As a result of this lesson, students will:
Key Glossary Terms:
The following glossary terms are used in Lesson 5.
Part III: Based on your understanding of the Timetable, pick what you think are three key events that contributed most to the rise of Nazism. Support your point of view.
Collect homework, the "Study Guide Questions" for the "Timetable of the Rise of Nazism." Grade the homework and return it the following day.
Answers for Study Guide Questions:
Part I: Time Line
A. Hitler attempts to take control of a state government: Beer-hall Putsch in Munich, November 1923
B. Cost of living soars in Germany: Inflation of 1921-1923
C. Signing of the Versailles Treaty, which ended World War I: June 1919
D. World-wide economic collapse: Depression of 1929
E. Formation of the Weimar Republic: November 9, 1918
F. President Hindenburg appoints Adolf Hitler chancellor: January 30, 1933
G. Dramatic increase in Nazi support: Elections of March and July 1932
1). Match the characteristics of the DAP with the corresponding central idea of the NSDAP.
ANSWER: 1. Nationalistic - C (demand for Lebensraum); 2. anti-Semitic - A (Jews are a threat to "Aryans"); 3. anti-democratic - B (adherence to the Fuehrer Principle).
2. What does Lebensraum mean?
ANSWER: Lebensraum means "living space" and refers to the idea that the German people need more room and, therefore, German territory must expand. This territory for the "pure and healthy German race" must be taken from Eastern European or Slavic people like the Poles and the Russians. The Nazis defined these groups as "inferior peoples."
3. How did the Germans react to the French occupation of the Ruhr Valley?
ANSWER: The initial reaction was "passive resistance." All workers went on strike: miners, barbers, grocers, police, all refused to serve the French. As the occupation continued, Germans began to sabotage the French forces. Violence increased and German national enthusiasm for the anti-French activists increased with it.
4. Why did many wealthy Germans begin to support Hitler?
ANSWER: The Weimar government began to consider plans for dividing large estates to be given to independent farmers. They also considered plans to nationalize large industries. Some aristocrats and industrialists then threw their support to the one party that most adamantly opposed both the Weimar Republic and the Communists. The Nazis seemed to offer all that these men wanted.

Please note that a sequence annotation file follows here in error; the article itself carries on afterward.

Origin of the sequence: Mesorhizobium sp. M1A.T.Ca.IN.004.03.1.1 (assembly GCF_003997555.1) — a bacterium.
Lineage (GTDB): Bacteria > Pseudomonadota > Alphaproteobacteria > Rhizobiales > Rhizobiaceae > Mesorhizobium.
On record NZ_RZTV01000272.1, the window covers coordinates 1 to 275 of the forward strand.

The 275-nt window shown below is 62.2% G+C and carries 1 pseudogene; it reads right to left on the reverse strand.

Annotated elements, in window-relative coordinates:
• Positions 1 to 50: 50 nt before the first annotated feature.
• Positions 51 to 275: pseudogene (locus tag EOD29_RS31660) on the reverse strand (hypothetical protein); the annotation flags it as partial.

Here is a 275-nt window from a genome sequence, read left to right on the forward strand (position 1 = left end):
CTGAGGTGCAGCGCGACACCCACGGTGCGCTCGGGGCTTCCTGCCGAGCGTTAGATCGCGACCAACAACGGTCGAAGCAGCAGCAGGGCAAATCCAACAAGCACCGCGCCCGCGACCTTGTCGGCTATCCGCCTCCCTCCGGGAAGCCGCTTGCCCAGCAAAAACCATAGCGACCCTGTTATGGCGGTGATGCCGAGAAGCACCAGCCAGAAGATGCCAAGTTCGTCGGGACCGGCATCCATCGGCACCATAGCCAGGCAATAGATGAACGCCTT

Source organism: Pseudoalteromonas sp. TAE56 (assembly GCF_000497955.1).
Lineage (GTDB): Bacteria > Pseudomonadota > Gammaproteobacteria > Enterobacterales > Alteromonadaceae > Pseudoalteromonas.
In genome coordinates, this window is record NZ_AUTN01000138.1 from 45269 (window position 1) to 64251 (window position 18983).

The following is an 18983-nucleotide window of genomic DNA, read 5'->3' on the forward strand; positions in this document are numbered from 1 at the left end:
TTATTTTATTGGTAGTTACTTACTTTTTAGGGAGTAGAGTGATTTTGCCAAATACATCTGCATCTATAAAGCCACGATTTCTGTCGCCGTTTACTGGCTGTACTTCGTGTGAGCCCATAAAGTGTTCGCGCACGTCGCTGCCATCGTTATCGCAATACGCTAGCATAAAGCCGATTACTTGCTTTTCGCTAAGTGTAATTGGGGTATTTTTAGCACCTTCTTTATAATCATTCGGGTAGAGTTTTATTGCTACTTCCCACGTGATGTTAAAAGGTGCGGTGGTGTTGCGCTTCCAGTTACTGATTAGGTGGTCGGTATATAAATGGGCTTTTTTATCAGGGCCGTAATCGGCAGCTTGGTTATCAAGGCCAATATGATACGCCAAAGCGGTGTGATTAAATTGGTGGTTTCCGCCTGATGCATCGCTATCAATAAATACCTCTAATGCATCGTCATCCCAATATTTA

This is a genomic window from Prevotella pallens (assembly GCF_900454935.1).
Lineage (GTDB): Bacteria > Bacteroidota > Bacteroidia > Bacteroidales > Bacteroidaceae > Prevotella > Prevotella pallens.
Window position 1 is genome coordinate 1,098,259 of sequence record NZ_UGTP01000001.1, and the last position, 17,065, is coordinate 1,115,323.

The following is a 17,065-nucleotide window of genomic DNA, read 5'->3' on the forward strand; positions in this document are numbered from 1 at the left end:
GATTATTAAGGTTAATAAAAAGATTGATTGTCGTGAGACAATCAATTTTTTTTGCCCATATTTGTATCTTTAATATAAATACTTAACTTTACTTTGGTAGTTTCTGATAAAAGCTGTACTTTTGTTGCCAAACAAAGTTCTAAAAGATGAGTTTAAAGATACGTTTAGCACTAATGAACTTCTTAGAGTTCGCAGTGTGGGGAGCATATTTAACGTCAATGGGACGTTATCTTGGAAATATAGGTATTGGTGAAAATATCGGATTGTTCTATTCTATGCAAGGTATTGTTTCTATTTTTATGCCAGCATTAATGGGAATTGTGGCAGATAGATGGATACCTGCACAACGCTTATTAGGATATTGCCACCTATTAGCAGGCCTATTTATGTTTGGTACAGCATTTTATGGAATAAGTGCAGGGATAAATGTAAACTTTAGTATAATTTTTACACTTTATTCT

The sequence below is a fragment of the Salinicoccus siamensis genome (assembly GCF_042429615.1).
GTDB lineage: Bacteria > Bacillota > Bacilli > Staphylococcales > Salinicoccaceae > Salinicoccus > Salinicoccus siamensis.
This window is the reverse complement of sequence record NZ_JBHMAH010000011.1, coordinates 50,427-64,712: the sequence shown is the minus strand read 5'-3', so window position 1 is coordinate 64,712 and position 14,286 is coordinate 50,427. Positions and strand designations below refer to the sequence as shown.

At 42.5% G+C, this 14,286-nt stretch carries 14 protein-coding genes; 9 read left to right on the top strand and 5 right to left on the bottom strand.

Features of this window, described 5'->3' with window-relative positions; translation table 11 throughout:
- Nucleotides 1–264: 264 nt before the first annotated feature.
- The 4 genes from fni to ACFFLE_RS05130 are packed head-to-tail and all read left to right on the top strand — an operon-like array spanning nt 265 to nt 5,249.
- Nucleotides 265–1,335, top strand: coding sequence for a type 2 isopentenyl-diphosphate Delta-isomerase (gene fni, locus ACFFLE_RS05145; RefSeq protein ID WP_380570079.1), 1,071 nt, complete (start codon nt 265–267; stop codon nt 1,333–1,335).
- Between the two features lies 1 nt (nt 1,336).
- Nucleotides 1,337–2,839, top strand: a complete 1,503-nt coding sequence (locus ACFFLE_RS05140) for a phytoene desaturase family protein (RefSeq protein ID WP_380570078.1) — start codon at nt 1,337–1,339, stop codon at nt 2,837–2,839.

5. What did the term "November Criminals" mean?
ANSWER: "November Criminals" was the name the Nazis gave to the founders and supporters of the Weimar Republic. Hitler claimed that these men had betrayed Germany and had continued to govern against the interests of the German people.
6. What was the "National Front"?
ANSWER: The "National Front" was a coalition of anti-Communist army generals, Nazis, industrialists, bankers and aristocrats. Because they were invited to be a part of this coalition, the Nazis gained considerable respectability.
7. What was the purpose of the Enabling Act of March 1933?
ANSWER: The Enabling Act empowered Hitler to enact legislation by himself, that is, without approval of the Reichstag. (He could then cancel some of the fundamental rights guaranteed by the Weimar Constitution like the right to assemble, freedom of the press, freedom of speech, etc.)
8. What happened on July 14, 1933, that determined the fate of German political opponents of the Nazis?
ANSWER: On July 14, 1933, Hitler proclaimed that the Nazi Party was the only legal political party in Germany. He then proceeded to have members of the Communist, Social Democrat, Center and other parties whom he knew had opposed the NSDAP and its policies arrested. All those arrested were sent to concentration camps.
Reading: Reading 5B, "Brief Biography of Adolf Hitler" (25 minutes)
Pre-Test: True or False Questions:
T 1. Hitler came from a home with a hard-working father and a kind mother.
F 2. Hitler had a good relationship with his father.
F 3. Hitler knew many Jews and was anti-Jewish because of his personal encounters with them.
F 4. Mein Kampf was a book by Hitler about concentration camps.
T 5. Hitler used film, airplanes, radio, cars and modern technology in his election campaigns.
F 6. President Hindenburg admired Hitler's intelligence and sophistication.
F 7. Hitler's speeches carefully developed intricate arguments, and the contents were carefully judged by his audiences.
F 8. Hitler successfully gained power in 1933 by leading a violent revolution.
F 9. Hitler tried to guarantee equal rights for all Germans through a series of emergency decrees.
T 10. Hindenburg opposed Hitler's emergency decrees.
T 11. Other countries supported Hitler's policies in foreign affairs.
T 12. Under Hitler's rule, it was safe for most Germans to walk the streets at night.
F 13. Only hardened criminals were put into concentration camps.
T 14. The Hitler Youth was dedicated to Hitler's philosophy.
F 15. Most Austrians felt they were victims of Nazi aggressions.
T 16. Hitler fought two wars: one for territory and the other for "purity of race."
NOTE TO TEACHER: Recalling the interview in Lesson 4, remind students that German Jews were patriotic German citizens, many of whom believed in German culture and had fought for Germany in World War I. They were certain that Germany was a civilization of the highest order. "How long could he last?" was the attitude toward Hitler voiced by many Germans who believed that they mainstream of German society would reject him.
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